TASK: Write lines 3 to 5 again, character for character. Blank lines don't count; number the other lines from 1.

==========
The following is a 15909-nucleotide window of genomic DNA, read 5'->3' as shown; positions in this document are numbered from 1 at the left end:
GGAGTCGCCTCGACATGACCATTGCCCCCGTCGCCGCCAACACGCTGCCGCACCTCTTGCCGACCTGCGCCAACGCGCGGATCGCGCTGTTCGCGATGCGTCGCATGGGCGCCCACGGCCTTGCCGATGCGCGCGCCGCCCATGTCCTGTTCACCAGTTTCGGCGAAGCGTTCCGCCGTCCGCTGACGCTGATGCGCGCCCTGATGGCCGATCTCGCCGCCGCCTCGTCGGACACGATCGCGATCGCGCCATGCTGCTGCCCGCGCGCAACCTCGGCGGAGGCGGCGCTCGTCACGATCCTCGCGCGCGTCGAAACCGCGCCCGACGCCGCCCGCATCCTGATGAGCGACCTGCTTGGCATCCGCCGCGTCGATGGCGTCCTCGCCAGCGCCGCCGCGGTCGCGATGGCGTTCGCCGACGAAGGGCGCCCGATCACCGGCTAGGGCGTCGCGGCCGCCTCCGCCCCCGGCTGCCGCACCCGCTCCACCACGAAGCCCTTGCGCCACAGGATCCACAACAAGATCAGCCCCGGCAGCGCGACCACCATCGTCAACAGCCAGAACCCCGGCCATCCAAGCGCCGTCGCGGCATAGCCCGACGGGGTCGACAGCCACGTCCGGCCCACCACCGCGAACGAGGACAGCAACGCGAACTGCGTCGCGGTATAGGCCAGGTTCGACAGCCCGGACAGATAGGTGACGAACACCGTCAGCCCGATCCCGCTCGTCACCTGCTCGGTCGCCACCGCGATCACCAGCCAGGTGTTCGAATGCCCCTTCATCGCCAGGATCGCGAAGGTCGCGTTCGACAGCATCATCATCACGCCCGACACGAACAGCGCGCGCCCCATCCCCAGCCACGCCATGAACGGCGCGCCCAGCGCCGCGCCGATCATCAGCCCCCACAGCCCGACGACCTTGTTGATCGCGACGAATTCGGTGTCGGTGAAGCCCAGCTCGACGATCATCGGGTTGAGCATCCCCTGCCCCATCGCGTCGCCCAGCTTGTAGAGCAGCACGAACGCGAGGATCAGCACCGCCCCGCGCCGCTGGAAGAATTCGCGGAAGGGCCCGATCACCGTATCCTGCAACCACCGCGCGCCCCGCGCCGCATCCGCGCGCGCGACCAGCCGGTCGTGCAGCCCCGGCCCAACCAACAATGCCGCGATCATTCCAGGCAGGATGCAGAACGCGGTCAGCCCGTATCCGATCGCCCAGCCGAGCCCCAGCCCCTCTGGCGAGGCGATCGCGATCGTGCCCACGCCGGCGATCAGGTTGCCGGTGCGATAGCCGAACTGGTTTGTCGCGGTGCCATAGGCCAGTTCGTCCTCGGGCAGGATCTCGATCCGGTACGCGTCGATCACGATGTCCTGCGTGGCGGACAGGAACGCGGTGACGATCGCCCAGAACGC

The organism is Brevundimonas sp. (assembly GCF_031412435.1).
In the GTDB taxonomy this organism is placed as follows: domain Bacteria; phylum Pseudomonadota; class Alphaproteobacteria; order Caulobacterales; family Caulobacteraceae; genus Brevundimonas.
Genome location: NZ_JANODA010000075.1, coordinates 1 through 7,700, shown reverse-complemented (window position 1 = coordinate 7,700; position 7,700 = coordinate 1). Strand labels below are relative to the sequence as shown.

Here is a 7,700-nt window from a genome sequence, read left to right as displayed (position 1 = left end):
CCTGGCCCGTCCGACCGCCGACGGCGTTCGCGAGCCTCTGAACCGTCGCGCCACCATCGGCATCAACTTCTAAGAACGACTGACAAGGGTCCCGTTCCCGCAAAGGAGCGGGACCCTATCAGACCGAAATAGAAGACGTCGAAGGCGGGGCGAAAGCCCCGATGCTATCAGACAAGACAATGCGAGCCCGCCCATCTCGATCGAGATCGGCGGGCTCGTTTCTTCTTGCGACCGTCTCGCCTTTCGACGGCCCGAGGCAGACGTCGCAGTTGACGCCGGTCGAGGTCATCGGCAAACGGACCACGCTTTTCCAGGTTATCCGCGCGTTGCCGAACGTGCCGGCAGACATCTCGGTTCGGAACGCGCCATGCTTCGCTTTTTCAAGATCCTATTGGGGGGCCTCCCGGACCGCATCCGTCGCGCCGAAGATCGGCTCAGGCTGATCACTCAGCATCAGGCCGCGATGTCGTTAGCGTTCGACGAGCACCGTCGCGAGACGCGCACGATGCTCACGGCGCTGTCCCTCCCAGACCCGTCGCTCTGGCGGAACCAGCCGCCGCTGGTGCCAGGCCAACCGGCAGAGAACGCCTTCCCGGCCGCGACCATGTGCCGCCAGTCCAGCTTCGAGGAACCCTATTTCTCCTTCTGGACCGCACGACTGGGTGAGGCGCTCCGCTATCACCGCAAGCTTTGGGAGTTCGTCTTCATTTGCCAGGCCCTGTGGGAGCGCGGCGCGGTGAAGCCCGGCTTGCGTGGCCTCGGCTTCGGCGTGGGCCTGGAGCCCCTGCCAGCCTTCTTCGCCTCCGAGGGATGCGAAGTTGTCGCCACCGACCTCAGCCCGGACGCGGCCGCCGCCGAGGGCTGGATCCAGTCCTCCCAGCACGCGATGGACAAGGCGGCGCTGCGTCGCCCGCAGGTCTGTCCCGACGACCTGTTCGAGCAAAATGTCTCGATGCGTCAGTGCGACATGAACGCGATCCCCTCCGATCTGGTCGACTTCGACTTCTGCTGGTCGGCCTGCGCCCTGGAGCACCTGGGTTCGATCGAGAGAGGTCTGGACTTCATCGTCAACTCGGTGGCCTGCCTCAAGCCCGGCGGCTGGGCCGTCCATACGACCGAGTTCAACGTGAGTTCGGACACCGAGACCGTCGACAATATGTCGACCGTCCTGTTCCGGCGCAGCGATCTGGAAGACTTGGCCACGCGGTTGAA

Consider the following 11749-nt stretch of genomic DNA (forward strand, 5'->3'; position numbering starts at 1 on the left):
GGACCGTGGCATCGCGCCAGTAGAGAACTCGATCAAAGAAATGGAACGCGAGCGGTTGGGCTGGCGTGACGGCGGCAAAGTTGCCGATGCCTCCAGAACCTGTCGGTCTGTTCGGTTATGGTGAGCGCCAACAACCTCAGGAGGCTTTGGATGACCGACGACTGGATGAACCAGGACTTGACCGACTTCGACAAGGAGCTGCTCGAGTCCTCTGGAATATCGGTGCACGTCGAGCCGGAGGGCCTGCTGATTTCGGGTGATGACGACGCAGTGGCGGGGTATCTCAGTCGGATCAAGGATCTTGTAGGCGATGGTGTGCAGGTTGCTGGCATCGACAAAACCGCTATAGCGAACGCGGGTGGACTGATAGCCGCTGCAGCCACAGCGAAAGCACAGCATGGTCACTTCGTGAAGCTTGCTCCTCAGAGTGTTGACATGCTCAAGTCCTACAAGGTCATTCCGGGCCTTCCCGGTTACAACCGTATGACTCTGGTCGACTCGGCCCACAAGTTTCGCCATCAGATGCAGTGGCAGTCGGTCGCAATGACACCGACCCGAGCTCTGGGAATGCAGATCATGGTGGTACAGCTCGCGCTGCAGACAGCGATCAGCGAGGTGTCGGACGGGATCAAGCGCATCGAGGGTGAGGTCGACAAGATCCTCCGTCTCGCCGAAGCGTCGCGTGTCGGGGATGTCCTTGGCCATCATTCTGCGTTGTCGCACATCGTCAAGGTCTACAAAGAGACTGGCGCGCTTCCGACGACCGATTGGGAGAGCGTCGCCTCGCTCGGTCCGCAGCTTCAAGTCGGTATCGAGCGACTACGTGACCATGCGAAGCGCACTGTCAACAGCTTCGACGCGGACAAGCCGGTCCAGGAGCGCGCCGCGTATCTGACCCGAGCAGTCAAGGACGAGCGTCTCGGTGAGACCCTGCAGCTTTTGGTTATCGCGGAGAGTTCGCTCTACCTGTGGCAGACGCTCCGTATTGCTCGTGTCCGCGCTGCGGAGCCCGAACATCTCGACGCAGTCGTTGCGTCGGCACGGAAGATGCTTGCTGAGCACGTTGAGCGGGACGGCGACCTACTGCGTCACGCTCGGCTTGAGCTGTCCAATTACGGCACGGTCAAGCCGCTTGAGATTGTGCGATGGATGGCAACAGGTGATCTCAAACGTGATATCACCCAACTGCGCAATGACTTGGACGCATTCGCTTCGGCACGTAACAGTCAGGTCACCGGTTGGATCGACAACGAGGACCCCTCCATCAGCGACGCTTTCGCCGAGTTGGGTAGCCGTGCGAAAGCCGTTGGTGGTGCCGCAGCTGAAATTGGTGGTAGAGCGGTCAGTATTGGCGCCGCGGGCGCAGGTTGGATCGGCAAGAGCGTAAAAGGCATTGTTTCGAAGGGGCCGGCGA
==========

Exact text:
The organism is Brevundimonas sp. (assembly GCF_031412435.1).
In the GTDB taxonomy this organism is placed as follows: domain Bacteria; phylum Pseudomonadota; class Alphaproteobacteria; order Caulobacterales; family Caulobacteraceae; genus Brevundimonas.
Genome location: NZ_JANODA010000075.1, coordinates 1 through 7,700, shown reverse-complemented (window position 1 = coordinate 7,700; position 7,700 = coordinate 1). Strand labels below are relative to the sequence as shown.